He then said some­thing that was too good to be true. “Re­con, Old Ge­or­gia Boy is haul­ing the chili east­bound and you ain’t catch­ing me ’lessen you in a rocket ship!”

Hoots says, “Aw, man! Why’d he have to go and say that?”

Some Things You Just Can’t Pass Up

This was go­ing to be one of those cher­ished lit­tle mo­ments in life. By now, I knew he was on In­ter­state 10 be­tween Desert Cen­ter and Blythe. We had to be just south­west of him, about 50 miles away. Now, if the ge­nies of fate didn’t uri­nate on the best in­ten­tions of man, this was gonna be one for the ages.

I brought the power up and started down­hill. One of the mar­vels of the desert is that on a clear day, from al­ti­tude, you could see for­ever—miles and miles and miles. My mind went tac­ti­cal. I knew Ge­or­gia Boy be­lieved I was re­ally sta­tion­ary, but I fig­ured he would still be check­ing his rearview mir- rors. My plan was to come from the south­west—the desert. He wouldn’t be ex­pect­ing me from there.

Hoots then chimed up. “You gonna boom him? You’re .98 and ac­cel­er­at­ing.” (Some­times I think the only rea­son those guys are back there is to bring an ex­tra con­science along in case your own went into Fail mode, which I was fast ap­proach­ing.)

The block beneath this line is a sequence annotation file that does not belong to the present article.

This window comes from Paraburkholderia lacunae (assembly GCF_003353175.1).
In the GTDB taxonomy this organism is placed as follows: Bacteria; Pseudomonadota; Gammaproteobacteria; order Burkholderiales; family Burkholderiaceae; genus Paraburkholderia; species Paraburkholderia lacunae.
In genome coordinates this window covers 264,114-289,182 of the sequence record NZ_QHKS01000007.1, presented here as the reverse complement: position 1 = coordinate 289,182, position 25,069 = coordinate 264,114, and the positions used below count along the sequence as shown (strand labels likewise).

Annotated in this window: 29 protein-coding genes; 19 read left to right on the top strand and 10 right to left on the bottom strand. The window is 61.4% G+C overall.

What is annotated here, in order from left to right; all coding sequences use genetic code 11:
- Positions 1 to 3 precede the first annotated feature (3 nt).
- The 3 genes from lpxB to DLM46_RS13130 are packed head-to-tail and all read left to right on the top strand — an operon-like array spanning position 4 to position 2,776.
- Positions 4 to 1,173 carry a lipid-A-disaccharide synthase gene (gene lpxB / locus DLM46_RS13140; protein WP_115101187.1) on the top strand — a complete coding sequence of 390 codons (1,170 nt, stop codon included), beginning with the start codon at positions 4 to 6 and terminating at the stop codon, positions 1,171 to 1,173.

“No. Don’t think I wanna do that.” (But my mind was say­ing, “Great idea, though!”) With both con­sciences in or­der, I backed off about 3 per­cent.

Go­ing su­per­sonic was now off the ta­ble, so I had to think of some­thing else. In a nanosec­ond it came to me. A few of us had dis­cov­ered that if you get fast enough—and low enough—out in the desert, you can leave a dust trail about a quar­ter of a mile be­hind you from your shock wave and wing vor­tices. Be­fore you say “That’s crazy,” I have plenty of oth­ers who can back me up on this. You also need to un­der­stand that low and fast was where we had to live in or­der to sur­vive our mis­sion. Some of us just liked to go a lit­tle lower...and a lit­tle faster than oth­ers.

In less than five min­utes, I was down to about a thou­sand feet, hold­ing Mach .98, and I could see the back of a white truck about 10 miles just north­east of me. I keyed the ra­dio, “Ge­or­gia Boy, what color is the back of your truck?”

“It’s white, like my Ge­or­gia cracker butt!”

As he an­swered, I saw the truck ahead do a lit­tle wig­gle in the road. He was ob­vi­ously clear­ing his six!


I saw no other traf­fic on the road in ei­ther di­rec­tion for more than 10 miles (even the car gods were co­op­er­at­ing). I told Hoots over the ICS (In­ci­dent Com­mand Sys­tem), “Man, we’re get­tin’ down in the dirt. It’s show time!